“A teacher affects eternity; he can never tell where his influence stops.”
— Henry Adams
Influence can extend beyond a lifetime.
My friend Rob and I share a special friendship, formed many years ago here in a small midwestern town in the heart of Farmland, USA. We went to the same schools, ate at the same restaurants, played with the same friends, worked in the fields, and rode our bikes on the same streets.
Yesterday, we had the rare occasion to bike those same streets again, and even some new ones.
Mounted a pair of old bicycles, we took off across town towards a date with the past. Our goal was to reach the small town of Dawson about five miles away via a new rails-to-trails bike path. More specifically, we wanted to go see the site of the old Dawson school, where every 5th grader in Perry, Iowa was sent.
It wasn’t too hard to see that school was not in session. Only the old flagpole and a sidewalk remained. We searched the rubble for any traces of the red brick building, but found none.
What we did find were a lot of memories – snowmen, kickball, long bus rides, teachers, friends, growing up, growing old – every memory cut strong enough to etch a permanent line in our young minds.
While we were there, we talked about the past but we also talked about the future. Particularly our children’s futures, our influence, and our hopes for them. That discussion continued on bicycles all the way back to Perry.
Before our trip through time was complete, we stopped at the Violet Hill Cemetery. It was here that the power of influence became clear to me.
Rob’s father rests there, nine years gone and far too young. We stood looking at the grave for a long time without saying a word. Eventually, the words came.
He was not only Rob’s father, but our friend. Throughout my youth, I would spend hours at their house. Because Gary was a teacher (our teacher), he had summers off. And he spent them with us.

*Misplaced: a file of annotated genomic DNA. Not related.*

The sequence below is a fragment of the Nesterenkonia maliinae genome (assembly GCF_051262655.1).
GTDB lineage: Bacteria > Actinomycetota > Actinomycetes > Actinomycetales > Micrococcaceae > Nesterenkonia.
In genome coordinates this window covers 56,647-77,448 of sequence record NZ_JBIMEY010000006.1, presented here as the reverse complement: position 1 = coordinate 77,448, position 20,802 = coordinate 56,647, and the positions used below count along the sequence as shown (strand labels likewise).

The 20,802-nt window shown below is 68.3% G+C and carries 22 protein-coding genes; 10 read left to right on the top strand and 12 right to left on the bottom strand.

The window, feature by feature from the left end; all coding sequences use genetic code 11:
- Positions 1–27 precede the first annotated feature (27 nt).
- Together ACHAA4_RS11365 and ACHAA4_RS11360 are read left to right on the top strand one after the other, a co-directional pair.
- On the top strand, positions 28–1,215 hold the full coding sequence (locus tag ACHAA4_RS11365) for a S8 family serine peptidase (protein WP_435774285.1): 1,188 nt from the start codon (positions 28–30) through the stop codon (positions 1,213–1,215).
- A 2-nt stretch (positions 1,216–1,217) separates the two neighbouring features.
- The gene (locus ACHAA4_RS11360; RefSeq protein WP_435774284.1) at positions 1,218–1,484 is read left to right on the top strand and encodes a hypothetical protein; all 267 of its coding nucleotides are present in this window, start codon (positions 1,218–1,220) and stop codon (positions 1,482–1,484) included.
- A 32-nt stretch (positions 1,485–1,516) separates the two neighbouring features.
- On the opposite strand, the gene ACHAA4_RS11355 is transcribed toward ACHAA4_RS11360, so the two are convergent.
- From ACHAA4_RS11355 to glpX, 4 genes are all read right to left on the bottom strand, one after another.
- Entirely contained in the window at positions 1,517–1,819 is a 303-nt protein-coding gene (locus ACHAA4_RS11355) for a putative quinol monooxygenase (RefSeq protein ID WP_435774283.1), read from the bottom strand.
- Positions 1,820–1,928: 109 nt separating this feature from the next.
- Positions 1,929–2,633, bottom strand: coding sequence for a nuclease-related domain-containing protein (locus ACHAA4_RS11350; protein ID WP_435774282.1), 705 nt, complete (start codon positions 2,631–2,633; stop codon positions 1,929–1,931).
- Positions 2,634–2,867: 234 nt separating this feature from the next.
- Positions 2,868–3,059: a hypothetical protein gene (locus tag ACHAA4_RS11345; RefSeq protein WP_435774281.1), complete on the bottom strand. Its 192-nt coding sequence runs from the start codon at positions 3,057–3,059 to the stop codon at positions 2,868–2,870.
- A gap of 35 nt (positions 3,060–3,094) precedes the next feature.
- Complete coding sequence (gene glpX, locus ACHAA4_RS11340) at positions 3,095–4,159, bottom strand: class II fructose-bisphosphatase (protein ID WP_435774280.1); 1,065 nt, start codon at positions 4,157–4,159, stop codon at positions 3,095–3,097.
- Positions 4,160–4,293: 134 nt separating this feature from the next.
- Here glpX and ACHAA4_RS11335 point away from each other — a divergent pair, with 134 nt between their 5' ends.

We would play all kinds of card games together, the winner picking up out of respect for the others. He watched us covertly as we set up our Matchbox cars, and race them down the track again and again and again, trying to see which would go farthest. He took us to get ice cream and on trips to the big city. He would laugh at his made-up jokes, bellowing with a vigor that exuded joy.
I was always welcome at their home, and more importantly, I always *felt* welcome. That still influences me deeply, I recalled as I stood in the cemetery.
I told Rob about the neighborhood kids that my wife and I welcome into our home today – a thousand miles and a generation removed from where we stood. So many kids come through the doors of our home. A smiling young man who lost his mother; a musical boy whose parents recently divorced; a small girl with a mighty karate kick who came to play everyday before she moved away; a smallish and shy boy whose dad spends a lot of time drinking and fishing; a quiet girl; an outgoing girl; large families of children who have come and gone; and so many more. They will always be welcome in our home.
Our open-door policy today grew directly from those many long years of being welcomed at Rob’s home. Gary’s influence lives on. As does Rob’s influence on my life.
What is our influence today? Well, that’s up to us. We can focus on ourselves and our petty problems. Or, we can seek out ways to be a good influence not just to our children, but to their children. Not just to our neighbors, but to their neighbors. Not just to friends, but to their friends.
In years to come, when someone stands on our grave and looks at the headstone, will they come to talk about you and your accomplishments? Probably not.
My guess is that they will come to talk about the influence you had on their life.
Yesterday’s gift of time … Spent the day with an old friend and his father. Both friends who has given me a lot.